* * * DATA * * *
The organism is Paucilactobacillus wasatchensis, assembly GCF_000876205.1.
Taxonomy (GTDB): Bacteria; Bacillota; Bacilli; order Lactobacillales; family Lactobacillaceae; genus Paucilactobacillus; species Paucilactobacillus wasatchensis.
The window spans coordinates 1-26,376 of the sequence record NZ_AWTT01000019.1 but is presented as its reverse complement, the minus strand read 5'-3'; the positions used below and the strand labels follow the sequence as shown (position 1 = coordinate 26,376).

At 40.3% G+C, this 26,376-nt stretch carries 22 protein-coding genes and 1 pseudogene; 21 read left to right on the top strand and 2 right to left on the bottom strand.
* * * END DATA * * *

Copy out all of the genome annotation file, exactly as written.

The organism is Paucilactobacillus wasatchensis, assembly GCF_000876205.1.
Taxonomy (GTDB): Bacteria; Bacillota; Bacilli; order Lactobacillales; family Lactobacillaceae; genus Paucilactobacillus; species Paucilactobacillus wasatchensis.
The window spans coordinates 1-26,376 of the sequence record NZ_AWTT01000019.1 but is presented as its reverse complement, the minus strand read 5'-3'; the positions used below and the strand labels follow the sequence as shown (position 1 = coordinate 26,376).

At 40.3% G+C, this 26,376-nt stretch carries 22 protein-coding genes and 1 pseudogene; 21 read left to right on the top strand and 2 right to left on the bottom strand.